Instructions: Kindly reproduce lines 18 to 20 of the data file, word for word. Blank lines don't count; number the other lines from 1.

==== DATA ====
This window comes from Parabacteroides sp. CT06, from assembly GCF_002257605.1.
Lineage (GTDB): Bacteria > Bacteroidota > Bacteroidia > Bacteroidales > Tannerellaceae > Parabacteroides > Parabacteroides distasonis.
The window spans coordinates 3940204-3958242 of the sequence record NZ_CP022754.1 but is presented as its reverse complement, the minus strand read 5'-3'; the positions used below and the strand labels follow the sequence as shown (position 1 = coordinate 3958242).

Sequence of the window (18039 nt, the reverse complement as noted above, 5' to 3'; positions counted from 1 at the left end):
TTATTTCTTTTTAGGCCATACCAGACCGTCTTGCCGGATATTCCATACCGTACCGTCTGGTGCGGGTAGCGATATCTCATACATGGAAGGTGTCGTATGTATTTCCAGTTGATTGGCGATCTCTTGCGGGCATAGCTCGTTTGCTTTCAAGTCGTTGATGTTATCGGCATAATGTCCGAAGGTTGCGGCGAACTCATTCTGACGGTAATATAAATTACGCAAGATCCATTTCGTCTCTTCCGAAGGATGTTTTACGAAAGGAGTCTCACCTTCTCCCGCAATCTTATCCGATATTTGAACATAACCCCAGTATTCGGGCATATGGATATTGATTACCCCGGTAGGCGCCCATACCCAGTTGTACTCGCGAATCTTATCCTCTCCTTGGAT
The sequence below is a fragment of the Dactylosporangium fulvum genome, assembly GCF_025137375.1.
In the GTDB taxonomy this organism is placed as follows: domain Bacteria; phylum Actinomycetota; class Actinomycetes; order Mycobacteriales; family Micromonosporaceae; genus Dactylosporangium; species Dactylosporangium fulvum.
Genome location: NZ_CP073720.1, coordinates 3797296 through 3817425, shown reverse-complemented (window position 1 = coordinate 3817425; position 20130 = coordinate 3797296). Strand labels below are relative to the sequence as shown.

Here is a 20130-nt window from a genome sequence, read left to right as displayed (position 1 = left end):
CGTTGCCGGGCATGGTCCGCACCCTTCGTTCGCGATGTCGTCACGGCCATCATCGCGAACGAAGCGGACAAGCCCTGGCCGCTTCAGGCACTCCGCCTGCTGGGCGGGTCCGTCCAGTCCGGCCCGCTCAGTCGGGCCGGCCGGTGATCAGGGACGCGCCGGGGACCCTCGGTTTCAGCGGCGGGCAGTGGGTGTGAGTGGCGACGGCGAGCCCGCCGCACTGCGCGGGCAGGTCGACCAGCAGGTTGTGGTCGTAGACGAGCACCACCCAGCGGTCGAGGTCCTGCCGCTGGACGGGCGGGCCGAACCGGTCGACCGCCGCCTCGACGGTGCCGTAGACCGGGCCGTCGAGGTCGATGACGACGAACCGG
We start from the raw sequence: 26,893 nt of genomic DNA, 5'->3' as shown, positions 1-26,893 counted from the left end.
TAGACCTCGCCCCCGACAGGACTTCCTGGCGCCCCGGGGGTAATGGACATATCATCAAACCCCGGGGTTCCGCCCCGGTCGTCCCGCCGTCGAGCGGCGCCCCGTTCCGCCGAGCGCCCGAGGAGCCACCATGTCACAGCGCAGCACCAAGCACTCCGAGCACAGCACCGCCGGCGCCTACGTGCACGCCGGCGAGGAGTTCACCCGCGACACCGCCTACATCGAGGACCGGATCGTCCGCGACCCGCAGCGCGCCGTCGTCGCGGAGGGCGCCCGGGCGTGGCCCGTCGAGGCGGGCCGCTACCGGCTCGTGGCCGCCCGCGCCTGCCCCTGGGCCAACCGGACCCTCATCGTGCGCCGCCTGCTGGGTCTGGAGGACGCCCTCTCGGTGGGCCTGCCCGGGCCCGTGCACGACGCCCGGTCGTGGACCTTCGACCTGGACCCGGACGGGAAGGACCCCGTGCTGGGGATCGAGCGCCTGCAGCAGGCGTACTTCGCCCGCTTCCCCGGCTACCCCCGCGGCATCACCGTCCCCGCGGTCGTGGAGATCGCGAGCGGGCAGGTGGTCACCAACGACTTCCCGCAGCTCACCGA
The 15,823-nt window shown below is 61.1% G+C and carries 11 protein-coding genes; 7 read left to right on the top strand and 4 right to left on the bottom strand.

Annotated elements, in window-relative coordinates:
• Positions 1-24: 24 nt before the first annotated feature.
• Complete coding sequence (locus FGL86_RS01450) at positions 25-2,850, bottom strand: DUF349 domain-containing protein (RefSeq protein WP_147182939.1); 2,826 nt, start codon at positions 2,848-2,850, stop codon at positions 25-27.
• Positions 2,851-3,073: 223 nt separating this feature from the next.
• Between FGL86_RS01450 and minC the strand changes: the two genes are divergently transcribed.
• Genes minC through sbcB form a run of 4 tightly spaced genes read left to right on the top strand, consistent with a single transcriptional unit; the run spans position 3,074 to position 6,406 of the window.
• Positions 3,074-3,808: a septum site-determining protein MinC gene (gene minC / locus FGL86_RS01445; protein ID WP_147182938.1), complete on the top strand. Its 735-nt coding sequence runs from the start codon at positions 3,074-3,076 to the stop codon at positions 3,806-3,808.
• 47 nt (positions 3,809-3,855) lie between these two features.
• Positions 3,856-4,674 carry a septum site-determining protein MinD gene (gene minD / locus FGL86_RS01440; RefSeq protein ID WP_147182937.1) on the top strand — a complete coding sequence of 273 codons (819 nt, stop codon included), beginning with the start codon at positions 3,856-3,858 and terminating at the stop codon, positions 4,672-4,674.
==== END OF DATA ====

• Between FGL86_RS01450 and minC the strand changes: the two genes are divergently transcribed.
• Genes minC through sbcB form a run of 4 tightly spaced genes read left to right on the top strand, consistent with a single transcriptional unit; the run spans position 3,074 to position 6,406 of the window.
• Positions 3,074-3,808: a septum site-determining protein MinC gene (gene minC / locus FGL86_RS01445; protein ID WP_147182938.1), complete on the top strand. Its 735-nt coding sequence runs from the start codon at positions 3,074-3,076 to the stop codon at positions 3,806-3,808.